Halloween has many unusual and somewhat creepy traditions. We dress up, ask for candy and scare each other, however, one of the most iconic traditional practices of this holiday is carving a pumpkin. Better known as a “Jack-o’-lantern”, pumpkin carving has become one of the most recognizable customs of the Halloween season.
Every year my family and I would go on a hunt to find the most massive and plump pumpkin, I took this tradition very seriously as a child. I loved spooning out all of the seeds and watching my dad create the most elaborate, and sometimes frightening, faces on our “Jack-o’-lanterns”. When Halloween night came, we set our pumpkin next to the front door with a candle illuminating its ghoulish face. With the holiday around the corner, I recently became curious on how about this widely popular Halloween tradition originated.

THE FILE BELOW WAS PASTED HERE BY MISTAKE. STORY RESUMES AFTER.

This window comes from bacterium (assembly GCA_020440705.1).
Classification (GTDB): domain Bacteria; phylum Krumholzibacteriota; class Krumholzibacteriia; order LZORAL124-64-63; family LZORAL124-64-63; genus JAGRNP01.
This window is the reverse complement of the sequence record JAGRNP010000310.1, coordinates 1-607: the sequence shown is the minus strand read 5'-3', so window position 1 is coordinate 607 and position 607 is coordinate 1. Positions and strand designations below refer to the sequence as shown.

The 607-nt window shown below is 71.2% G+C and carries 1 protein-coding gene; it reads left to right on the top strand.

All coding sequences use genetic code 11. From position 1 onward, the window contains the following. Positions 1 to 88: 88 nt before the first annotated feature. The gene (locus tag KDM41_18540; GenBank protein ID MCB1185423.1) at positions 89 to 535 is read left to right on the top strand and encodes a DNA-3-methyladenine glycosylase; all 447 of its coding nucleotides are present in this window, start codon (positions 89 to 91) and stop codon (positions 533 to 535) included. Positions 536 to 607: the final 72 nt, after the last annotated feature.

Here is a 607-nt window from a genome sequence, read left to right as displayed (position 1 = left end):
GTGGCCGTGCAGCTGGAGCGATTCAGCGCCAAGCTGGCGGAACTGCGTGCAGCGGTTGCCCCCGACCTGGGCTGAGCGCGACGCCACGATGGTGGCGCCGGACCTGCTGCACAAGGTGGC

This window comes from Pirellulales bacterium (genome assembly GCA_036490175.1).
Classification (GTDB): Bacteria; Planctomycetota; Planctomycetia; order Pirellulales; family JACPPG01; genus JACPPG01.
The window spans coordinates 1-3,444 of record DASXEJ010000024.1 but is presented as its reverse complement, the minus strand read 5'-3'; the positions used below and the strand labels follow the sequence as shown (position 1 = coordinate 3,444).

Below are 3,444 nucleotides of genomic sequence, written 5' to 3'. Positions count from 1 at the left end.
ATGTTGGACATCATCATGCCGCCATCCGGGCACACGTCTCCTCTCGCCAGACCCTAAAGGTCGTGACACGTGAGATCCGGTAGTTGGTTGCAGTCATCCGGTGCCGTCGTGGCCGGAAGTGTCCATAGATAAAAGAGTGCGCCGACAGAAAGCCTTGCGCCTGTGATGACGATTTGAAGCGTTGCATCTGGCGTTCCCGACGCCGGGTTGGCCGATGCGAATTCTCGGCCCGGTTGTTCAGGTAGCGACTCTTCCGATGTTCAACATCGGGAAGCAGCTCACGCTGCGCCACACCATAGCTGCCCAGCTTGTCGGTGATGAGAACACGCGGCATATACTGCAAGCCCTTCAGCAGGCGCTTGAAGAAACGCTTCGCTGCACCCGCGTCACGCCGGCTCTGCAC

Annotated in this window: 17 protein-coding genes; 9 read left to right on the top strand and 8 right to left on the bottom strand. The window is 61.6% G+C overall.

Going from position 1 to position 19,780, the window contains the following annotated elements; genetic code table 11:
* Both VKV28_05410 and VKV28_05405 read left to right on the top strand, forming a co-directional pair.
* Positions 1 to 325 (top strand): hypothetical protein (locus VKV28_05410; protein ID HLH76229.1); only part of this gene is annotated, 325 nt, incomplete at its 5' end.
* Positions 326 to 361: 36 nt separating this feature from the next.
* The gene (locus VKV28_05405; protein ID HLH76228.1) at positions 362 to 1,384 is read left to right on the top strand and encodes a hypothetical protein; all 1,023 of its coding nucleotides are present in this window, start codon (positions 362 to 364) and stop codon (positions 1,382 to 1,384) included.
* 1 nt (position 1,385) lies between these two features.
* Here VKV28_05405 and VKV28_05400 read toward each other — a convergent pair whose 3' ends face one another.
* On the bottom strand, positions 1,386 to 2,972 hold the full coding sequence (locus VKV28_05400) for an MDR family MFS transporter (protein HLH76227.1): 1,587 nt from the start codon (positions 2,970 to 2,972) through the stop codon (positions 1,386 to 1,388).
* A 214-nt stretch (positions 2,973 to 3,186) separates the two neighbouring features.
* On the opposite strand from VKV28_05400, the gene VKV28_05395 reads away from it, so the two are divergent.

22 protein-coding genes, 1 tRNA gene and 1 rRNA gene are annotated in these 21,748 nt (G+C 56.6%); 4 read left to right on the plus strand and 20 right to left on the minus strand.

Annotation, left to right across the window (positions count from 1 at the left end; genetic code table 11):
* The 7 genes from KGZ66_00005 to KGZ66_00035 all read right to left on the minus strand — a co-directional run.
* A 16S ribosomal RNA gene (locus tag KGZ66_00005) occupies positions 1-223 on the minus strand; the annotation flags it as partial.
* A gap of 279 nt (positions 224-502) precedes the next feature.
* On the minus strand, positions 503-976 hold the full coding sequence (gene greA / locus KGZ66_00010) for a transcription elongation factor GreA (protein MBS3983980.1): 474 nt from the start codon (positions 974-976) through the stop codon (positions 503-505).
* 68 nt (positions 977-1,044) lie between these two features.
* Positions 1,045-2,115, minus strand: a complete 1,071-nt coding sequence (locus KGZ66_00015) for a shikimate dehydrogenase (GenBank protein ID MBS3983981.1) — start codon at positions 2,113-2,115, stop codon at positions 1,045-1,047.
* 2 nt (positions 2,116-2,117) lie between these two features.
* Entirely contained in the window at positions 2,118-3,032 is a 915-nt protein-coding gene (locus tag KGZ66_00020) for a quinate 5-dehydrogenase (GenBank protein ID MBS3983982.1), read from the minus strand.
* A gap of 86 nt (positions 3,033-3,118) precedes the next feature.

Pumpkin carving traces back to the legend of Stingy Jack. According to an old Irish folktale, Stingy Jack invited the Devil to a drink. Refusing to pay, Jack convinced the Devil to turn himself into a coin to purchase their drinks. Rather than paying for drinks, Jack decided to keep the coin for himself. Jack eventually freed the Devil. As his punishment, the Devil gave Stingy Jack a burning coal ember place in a hollowed-out turnip. With this being his only light, he was forced to roam the Earth for all eternity.
Irish children began to make their own versions of a “Jack-O’-Lantern” by carving devilish faces into vegetables to frighten away Stingy Jack. European immigrants brought this custom to the United States, and the old folktale soon turned into the widely popular Halloween tradition.